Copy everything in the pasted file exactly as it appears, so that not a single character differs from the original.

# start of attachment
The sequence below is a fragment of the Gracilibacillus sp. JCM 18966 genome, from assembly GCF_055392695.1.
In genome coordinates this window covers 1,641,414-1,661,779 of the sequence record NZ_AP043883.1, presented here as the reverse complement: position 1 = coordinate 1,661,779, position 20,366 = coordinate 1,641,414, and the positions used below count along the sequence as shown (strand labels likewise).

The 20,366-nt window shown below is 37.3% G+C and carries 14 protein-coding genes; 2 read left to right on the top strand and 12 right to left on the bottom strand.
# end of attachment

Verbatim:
The sequence below is a fragment of the Gracilibacillus sp. JCM 18966 genome, from assembly GCF_055392695.1.
In genome coordinates this window covers 1,641,414-1,661,779 of the sequence record NZ_AP043883.1, presented here as the reverse complement: position 1 = coordinate 1,661,779, position 20,366 = coordinate 1,641,414, and the positions used below count along the sequence as shown (strand labels likewise).

The 20,366-nt window shown below is 37.3% G+C and carries 14 protein-coding genes; 2 read left to right on the top strand and 12 right to left on the bottom strand.